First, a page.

For fine dining, she reserves a table at Toqué! to savor chef Normand Laprise’s celebrated French cuisine. When she feels like Japanese food, Saint Pierre heads to Mikado, a local institution. “Sitting at the bar is super fun. I appreciate the kitchen’s attention to detail. Their sushi and sashimi is meticulously constructed, like a work of art. Even the tableware is handmade.”Saint Pierre is a champagne enthusiast who likes a glass of Huré Frères at Le Serpent in Old Montréal. “I’ll sip a glass of Veuve Clicquot or Laurent-Perrier La Cuvée, but I also like to champion the smaller champagne producers, too,” she smiles.
Glory in the Golden Square Mile
As well as her 12,000-square-foot atelier in the Chabanel district, Saint Pierre has a stand-alone boutique in the Golden Square Mile downtown neighborhood, so she knows the best haunts in the city center.
“I like to people-watch at the Ritz-Carlton Hotel, and shoe shop at Holt Renfrew and Browns,” she notes. “The Montréal Museum of Fine Arts—or the Musée des Beaux-Arts—is just around the corner from my boutique, and it never fails to present out-of-the-box exhibitions. It takes fashion seriously and paid homage to Jean Paul Gaultier by mounting a large-scale show in 2011 that toured the world.”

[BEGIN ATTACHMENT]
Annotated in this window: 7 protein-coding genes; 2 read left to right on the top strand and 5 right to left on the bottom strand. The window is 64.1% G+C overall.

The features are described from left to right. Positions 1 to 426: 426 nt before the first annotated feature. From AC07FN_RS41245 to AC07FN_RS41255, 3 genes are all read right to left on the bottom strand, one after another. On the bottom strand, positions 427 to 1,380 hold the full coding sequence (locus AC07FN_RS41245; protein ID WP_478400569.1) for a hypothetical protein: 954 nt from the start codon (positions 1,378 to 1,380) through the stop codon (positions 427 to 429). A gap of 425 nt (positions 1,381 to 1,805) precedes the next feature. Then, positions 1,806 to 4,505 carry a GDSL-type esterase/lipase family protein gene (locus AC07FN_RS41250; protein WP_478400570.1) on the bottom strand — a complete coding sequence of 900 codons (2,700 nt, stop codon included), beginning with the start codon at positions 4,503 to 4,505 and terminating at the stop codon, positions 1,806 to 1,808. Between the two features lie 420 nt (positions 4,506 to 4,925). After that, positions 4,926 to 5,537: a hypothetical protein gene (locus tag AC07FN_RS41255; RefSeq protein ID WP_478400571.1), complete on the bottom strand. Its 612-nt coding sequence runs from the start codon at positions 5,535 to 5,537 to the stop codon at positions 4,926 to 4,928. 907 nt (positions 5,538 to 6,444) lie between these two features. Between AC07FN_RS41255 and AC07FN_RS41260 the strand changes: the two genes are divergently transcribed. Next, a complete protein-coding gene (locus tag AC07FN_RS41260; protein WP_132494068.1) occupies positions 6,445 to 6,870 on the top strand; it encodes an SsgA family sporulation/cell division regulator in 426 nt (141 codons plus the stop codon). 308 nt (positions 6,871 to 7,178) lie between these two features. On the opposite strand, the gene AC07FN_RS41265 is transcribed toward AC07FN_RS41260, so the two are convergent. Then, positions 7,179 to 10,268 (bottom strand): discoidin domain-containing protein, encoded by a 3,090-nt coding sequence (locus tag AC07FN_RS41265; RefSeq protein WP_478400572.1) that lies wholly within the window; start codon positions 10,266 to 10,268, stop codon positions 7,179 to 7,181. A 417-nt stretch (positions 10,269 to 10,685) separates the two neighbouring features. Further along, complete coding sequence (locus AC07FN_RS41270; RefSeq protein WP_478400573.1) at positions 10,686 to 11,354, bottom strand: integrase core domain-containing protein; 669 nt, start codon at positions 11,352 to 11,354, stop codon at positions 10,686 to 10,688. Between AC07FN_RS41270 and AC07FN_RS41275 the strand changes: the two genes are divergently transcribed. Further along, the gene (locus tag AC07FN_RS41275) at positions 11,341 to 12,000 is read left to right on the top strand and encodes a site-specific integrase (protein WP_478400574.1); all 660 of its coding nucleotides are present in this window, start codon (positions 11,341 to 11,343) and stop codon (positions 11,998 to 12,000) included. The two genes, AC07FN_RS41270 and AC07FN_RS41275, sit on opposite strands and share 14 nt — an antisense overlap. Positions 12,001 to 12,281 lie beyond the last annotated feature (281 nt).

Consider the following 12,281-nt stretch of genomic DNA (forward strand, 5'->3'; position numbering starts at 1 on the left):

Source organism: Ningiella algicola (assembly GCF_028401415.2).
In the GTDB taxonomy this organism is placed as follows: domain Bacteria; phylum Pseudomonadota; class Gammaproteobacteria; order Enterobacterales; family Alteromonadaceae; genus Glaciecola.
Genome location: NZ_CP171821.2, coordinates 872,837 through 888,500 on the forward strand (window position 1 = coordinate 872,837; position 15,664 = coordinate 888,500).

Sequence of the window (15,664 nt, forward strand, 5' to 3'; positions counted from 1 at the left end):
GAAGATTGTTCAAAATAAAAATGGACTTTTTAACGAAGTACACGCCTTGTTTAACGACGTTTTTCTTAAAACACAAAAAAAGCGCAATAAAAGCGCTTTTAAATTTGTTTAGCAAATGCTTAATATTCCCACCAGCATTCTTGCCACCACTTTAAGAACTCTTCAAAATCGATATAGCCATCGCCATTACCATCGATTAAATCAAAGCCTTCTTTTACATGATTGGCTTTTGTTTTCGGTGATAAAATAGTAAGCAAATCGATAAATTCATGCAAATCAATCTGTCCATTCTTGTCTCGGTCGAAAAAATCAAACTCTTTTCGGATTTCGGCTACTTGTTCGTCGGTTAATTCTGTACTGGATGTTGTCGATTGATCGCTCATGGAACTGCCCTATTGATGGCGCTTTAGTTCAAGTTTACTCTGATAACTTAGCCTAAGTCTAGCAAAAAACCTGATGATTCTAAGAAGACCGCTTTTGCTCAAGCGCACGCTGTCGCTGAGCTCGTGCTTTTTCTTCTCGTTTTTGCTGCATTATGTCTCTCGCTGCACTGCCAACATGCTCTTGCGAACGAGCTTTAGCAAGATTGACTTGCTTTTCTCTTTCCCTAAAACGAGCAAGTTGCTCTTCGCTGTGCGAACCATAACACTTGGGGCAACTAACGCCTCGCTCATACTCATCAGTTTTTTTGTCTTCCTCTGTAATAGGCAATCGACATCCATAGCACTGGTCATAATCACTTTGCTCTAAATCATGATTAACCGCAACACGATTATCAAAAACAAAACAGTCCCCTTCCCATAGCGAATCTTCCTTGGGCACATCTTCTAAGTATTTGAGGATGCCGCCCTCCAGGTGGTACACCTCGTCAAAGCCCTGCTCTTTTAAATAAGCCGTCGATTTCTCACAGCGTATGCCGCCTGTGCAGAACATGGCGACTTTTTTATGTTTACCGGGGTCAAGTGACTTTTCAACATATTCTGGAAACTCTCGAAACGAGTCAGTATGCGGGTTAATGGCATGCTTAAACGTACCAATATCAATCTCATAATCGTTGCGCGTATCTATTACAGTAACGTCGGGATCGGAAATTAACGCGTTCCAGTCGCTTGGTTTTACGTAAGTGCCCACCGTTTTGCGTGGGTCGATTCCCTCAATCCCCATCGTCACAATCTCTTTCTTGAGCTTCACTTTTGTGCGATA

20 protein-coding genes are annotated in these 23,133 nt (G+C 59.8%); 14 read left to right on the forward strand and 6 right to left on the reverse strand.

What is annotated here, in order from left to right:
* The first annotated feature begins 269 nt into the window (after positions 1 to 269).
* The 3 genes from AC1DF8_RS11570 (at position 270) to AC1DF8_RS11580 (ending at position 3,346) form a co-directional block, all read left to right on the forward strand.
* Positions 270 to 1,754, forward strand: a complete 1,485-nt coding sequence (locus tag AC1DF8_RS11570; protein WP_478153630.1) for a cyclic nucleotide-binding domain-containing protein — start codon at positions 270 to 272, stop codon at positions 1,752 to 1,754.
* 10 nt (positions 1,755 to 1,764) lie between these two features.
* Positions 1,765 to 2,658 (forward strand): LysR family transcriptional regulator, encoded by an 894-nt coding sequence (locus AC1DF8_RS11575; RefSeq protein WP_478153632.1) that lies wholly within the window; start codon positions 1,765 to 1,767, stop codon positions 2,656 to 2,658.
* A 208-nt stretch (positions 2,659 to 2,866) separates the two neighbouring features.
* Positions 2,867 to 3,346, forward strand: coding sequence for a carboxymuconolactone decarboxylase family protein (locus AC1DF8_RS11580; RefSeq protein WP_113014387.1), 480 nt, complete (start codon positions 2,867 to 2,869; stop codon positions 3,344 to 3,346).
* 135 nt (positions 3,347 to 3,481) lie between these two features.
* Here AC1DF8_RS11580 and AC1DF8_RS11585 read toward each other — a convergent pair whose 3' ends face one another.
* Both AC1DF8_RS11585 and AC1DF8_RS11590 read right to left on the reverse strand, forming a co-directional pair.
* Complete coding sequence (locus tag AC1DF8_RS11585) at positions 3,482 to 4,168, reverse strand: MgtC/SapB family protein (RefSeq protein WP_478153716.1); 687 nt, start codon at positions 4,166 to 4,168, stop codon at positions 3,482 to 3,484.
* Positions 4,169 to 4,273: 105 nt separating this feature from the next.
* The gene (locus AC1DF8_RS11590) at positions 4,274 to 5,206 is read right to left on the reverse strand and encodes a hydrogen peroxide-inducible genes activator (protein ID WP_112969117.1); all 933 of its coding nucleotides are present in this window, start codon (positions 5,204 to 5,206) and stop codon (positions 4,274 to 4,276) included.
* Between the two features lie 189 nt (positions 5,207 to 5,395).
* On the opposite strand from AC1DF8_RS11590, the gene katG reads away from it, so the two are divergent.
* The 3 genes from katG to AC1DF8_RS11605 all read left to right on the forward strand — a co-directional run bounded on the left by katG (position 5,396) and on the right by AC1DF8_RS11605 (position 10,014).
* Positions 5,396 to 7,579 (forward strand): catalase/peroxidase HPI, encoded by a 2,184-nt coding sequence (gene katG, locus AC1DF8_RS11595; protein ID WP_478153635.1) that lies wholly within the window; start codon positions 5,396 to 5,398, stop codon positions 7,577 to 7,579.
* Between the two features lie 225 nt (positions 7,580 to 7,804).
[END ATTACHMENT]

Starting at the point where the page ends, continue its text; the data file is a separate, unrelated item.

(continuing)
From her boutique, Saint Pierre enjoys spotting local up-and-coming design talent: “I’m very excited about the jewelry made by LLY Atelier,” says Saint Pierre. “They use precious metals in a modern, sculptural way. It’s raw and new.”
Saint Pierre is also a champion of Lambert et Fils, a high-end lighting design studio in Montréal. “Their lamps are so poetic—totally unique,” she says. “I like that they’re entirely conceived, manufactured, and assembled in town.”
Related: Discover 7 New Cultural Hotspots
When she’s ready to unwind after her fall collection, Saint Pierre heads to Spa Strøm on Nuns’ Island or Bota Bota in the Old Port. “Bota Bota is on the water, quite literally, so it’s a unique experience,” says Saint Pierre. “Their Nordic baths have special views of the Saint Lawrence Seaway and Old Montréal.”